Tokwe - Mukorsi dam, Zimbabwe

Towke-Mukosi dam is under completion under a veil of corruption, stepping on human rights of about 20,000 left without proper home, land and livelihoods after an human-made flood event


Description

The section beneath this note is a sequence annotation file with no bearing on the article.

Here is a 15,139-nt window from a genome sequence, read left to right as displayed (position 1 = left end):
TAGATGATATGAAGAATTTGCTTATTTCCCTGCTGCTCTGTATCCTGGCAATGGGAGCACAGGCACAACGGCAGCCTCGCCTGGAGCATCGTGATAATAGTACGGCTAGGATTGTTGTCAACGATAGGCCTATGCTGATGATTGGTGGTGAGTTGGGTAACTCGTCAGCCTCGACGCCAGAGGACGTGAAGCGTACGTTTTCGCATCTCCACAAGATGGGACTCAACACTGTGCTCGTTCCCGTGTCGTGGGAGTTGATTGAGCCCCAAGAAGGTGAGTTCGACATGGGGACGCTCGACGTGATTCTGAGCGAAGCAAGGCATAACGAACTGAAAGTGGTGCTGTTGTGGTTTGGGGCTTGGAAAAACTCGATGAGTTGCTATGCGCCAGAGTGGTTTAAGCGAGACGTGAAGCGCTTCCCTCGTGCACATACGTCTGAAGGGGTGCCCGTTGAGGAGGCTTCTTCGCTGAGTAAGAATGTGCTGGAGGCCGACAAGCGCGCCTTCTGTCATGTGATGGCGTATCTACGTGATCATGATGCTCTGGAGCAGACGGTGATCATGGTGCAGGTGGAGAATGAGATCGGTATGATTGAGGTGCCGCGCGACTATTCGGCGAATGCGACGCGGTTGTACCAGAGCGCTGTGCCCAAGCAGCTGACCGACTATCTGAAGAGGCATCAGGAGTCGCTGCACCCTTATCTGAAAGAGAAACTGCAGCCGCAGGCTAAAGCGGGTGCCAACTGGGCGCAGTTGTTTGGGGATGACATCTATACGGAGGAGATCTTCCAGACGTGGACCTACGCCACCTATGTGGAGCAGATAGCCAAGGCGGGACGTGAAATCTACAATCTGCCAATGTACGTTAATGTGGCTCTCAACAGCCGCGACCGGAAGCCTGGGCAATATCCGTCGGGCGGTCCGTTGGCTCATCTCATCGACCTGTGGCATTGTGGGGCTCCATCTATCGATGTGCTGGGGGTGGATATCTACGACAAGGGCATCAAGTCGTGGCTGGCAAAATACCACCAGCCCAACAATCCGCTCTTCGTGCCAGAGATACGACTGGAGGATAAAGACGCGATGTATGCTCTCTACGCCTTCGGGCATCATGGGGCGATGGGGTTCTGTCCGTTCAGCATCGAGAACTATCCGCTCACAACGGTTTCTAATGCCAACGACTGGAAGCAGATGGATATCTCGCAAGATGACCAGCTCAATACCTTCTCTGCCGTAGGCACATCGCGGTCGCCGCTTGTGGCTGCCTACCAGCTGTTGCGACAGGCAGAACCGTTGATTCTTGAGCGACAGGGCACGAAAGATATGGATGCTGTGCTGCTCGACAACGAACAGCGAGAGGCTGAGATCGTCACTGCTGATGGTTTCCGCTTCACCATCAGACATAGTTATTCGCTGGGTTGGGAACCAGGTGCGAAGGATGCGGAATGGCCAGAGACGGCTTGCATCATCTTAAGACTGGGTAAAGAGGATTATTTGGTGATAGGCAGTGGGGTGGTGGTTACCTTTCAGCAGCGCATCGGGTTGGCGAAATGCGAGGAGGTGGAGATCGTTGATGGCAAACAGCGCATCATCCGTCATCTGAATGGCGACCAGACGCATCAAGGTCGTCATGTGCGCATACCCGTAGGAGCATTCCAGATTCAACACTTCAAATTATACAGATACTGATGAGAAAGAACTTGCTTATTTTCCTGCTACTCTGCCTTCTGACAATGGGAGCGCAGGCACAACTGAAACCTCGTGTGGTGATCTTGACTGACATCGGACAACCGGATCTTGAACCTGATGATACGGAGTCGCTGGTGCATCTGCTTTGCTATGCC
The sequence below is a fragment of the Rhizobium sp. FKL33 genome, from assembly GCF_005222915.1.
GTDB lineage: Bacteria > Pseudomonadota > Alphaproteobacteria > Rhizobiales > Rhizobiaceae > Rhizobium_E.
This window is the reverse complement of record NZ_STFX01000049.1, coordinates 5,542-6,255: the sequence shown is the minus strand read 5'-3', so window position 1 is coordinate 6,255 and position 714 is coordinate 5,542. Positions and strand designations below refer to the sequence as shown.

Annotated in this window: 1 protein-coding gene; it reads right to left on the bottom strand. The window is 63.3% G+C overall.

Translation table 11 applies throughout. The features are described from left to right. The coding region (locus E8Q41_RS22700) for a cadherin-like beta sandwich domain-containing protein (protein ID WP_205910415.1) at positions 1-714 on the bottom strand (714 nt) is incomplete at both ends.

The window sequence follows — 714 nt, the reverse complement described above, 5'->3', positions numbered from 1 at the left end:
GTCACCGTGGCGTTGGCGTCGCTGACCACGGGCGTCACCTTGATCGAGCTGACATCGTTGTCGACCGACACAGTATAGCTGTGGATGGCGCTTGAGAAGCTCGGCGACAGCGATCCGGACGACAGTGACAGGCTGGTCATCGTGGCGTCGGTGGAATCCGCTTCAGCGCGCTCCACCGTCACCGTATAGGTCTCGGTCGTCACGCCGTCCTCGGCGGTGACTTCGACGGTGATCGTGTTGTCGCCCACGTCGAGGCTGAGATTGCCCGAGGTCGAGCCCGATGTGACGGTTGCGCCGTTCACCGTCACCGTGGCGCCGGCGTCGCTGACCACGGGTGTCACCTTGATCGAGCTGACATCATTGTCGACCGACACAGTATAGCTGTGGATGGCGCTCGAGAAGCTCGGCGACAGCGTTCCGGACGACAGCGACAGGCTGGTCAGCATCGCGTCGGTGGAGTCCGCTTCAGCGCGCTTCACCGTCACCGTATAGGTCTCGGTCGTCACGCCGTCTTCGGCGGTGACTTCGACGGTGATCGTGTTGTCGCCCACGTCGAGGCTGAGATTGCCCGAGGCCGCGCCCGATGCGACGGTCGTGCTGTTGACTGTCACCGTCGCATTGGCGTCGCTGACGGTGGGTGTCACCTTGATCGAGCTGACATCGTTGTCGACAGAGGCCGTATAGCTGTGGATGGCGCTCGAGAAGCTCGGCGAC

Fifty years after its proposal, the Towke-Mukosi dam is under completion, stepping on human rights of about 20,000 left without proper home, land and livelihoods. Inexistence of compensatory mechanisms, inadequate food, shelter, sanitation, right to choose residence, misuse of humanitarian aid, coercion, use of force, harassment and arrests are ‘the way’ in which Zimbabwe Government managed the development scheme behind the largest dam in the country, according to a Human Rights Watch research [1]. The construction works started in 1998, with the aim to provide irrigation water and electricity to the sugar cane estates and communal farmers of the province. The Italian firm Salini Impregilo was contracted to conduct the civil works, whose progress stalled repeatedly due to funding shortages. In April 2011, it was estimated that the project would be completed within 31 months at a cost of US$133.8 million. At the end of its construction, the price is reaching $300 million, funded by the Development Bank of Zimbabwe [2].   During the various stages of the project the population surrounding the infrastructure suffered from improper resettlement practices and uneven compensatory mechanisms. Particularly, a flood event between December 2013 and February 2014 after an exceptional rainfall event left a mark in the history of the resettlement management. Many among victims, dam project workers and technicians claim that the flood could have been prevented through the water regulation tunnels in the dam wall. In spite of this, authorities declared that the floods were a “natural disaster resulting from climate change”, and water levels were stable until March 30. One conspiracy theory argues that the floods were deliberately induced by the government to get rid of those who resisted resettlement. As government did not have the needed US$19 million relocation costs for about 4,000 families, flooding the dam was “a quick and effective method of relocating the villagers” [9]. At the outset of the construction, the government assessed that 6’393 families would need to be relocated and that each household would be compensated based on property evaluation based on the pre-flood situation. By the time of the flood, partly due to resistance from families who wanted to be compensated before relocation, the government had relocated just 712 of them. Right after the flood, the government turned the tables and renegotiated the conditions.  The size of the plots on offer was resized, and victims were required to participate in the sugar cane commercial scheme. In fact, the security of the flood victims has to be framed around the disputes between private and governmental actors over ownership, land use and control over the areas initially designed as relocation sites -The Nuanetsi Ranch-, in order to be understood. Even if the available media sources and interviewed actors [1] [3] [4] [5] [6] [7] provide divergent versions of the ‘backstage’ events, what emerges is sort of a ‘land rush’ in a scenario where business interest at stake are high. The land is registered in the name of the Development Trust of Zimbabwe (DTZ), a company controlled by the political party known as ZANU-PF. Apparently, politicians and private companies – among which the names of President Robert Mugabe, Vice-President Joice Mujuru Masvingo provincial minister Bhasikiti, DTZ resident director for Nuanetsi Charles Madonko and the business tycoon Billy Rautenbach stand out – shape the dispute over a development project consisting in safari, cattle, leather, crocodiles farming, sugar cane, and ethanol production. In the meanwhile, the 3,000 families on the disputed plot of land waiting for a permanent resettlement have not been getting adequate food, clean water, shelter, and other basic aid [1]. Instead of being compensated because of their losses, they have been forced to be sugar cane farmers. While communities’ leaders said that flood victims do not want and never agreed to take part into sugar cane farming, Minister Bhasikiti warned that “anyone who resist relocation would be moved with force”, branding whoever resists as rebel or enemy of the state. Armed soldiers forced people to evict without their consent, following direct orders from President Mugabe. According to Human Rights Watch, flood victims said the government has subjected them to harassment, threats, physical violence, and used “cruel methods” while being resettled. Coercive measures include denying them food; limiting access to water; barring and diverting donations intended for their assistance; blocking toilets; and closing the satellite school and clinic near the camp. On August 3, 2014, over 200 anti-riot police indiscriminately beat and arrested close to 300 people. Many decided to hide in places far from the camp or were separated from their familiars. Hove's (2016) analysis concludes that flood victims are in the truth state victims.